Page 1513 - Week 04 - Thursday, 7 April 2011

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Thursday, 7 April 2011

MR SPEAKER (Mr Rattenbury) took the chair at 10 am and asked members to stand in silence and pray or reflect on their responsibilities to the people of the Australian Capital Territory.

Mr Alan Fitzgerald

Motion of condolence

MR STANHOPE (Ginninderra—Chief Minister, Minister for Transport, Minister for Territory and Municipal Services, Minister for Business and Economic Development, Minister for Land and Property Services, Minister for Aboriginal and Torres Strait Islander Affairs and Minister for the Arts and Heritage): I move:

That this Assembly expresses its deep regret at the death of Mr Alan Fitzgerald, distinguished local journalist, author, and satirist, former member of the ACT Advisory Council, founder and former president of the National Press Club, and passionate commentator on life in Canberra, and tenders its profound sympathy to his family, friends and colleagues in their bereavement.

Mr Alan Fitzgerald, who died at the end of March at the age of 75, after almost half a century’s residence in our city, was a passionate but clear-eyed Canberran, an accomplished writer, a politician and a biting commentator on matters political and social. I acknowledge in the gallery today Mr Fitzgerald’s wife, Maria, his son Julian, his daughter-in-law, Jacqueline, and his grandson, Patrick.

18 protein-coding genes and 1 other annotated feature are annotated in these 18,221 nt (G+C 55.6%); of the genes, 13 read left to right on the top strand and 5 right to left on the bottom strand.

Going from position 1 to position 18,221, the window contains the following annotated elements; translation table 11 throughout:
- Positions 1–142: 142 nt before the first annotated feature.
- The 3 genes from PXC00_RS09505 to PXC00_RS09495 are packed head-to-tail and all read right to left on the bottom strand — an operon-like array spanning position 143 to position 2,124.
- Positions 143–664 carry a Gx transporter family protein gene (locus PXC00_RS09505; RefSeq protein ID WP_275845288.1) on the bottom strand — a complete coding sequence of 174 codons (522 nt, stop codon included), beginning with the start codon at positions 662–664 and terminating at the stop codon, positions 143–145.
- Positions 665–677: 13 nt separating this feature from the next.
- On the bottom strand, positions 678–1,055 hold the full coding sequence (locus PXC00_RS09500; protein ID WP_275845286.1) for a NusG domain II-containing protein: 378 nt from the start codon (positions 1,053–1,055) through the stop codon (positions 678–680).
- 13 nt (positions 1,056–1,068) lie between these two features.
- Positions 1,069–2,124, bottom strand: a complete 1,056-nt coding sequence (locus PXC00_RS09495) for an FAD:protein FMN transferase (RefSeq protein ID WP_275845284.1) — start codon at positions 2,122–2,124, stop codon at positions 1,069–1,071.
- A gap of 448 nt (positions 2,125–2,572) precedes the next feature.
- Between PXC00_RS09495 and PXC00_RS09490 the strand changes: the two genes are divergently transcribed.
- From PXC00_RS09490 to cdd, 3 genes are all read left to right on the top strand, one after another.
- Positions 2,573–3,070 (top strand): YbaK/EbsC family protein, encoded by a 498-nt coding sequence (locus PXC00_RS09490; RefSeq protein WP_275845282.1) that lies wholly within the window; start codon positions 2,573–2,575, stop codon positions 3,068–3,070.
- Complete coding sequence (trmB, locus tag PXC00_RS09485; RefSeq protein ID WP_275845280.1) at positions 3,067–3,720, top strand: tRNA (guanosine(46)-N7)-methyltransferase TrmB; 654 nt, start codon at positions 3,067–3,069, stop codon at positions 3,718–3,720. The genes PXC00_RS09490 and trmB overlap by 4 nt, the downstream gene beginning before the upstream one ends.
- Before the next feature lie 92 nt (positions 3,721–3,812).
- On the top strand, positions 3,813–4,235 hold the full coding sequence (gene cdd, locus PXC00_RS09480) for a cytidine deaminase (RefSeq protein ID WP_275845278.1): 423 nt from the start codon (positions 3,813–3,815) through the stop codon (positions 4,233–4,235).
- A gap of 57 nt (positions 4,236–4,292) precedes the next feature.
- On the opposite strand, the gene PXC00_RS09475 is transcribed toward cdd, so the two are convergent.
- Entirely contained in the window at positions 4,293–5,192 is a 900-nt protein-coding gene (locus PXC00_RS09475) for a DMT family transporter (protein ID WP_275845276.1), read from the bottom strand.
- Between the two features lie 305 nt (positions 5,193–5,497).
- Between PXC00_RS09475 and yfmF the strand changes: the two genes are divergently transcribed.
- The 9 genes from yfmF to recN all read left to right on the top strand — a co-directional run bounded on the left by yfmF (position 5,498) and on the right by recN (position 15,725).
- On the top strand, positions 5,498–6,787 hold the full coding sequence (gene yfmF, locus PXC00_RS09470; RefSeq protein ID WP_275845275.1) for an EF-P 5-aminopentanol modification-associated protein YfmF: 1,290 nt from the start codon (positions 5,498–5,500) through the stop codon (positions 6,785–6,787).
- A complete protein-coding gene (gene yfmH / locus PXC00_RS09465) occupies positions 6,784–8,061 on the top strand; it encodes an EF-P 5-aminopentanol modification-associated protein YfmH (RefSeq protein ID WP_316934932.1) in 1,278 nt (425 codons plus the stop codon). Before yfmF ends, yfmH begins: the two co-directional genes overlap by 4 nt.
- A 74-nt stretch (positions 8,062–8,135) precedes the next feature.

Alan Fitzgerald was born in Sydney in 1935 and started out in the advertising industry, before moving into journalism. In his early career he worked in London and also edited the Fiji Times. On his arrival in Canberra in 1964, he was invited by the then editor of the Canberra Times, John Pringle, to write a satirical column for that newspaper. From those first columns, in which he cast an accurate, bitingly humorous but never cruel eye on the social mores and structures of his adopted city, Alan Fitzgerald built a career as a chronicler of a young and growing city that he had made his home.

His popularity was enduring, because he wrote for and about people like himself, young adults building careers and families, often without extended family for support, people creating a community out of nothing as suburb after suburb was carved from the landscape. Fortunately, it was a community more than willing to laugh at its own foibles, more than able to recognise its own absurdities and its sometimes overweening ambitions, a community made up, so it must have seemed to outsiders, entirely of public servants, diplomats and political advisers. In fact, of course it was more diverse. As Alan Fitzgerald wrote at the time:

Canberra, commonly held to be the Australian national capital, was planned by an American and today is designed by Dutchmen, owned by Greeks and built by Italians. The English, accustomed to positions of privilege in colonial societies, have taken over the P&C Associations.

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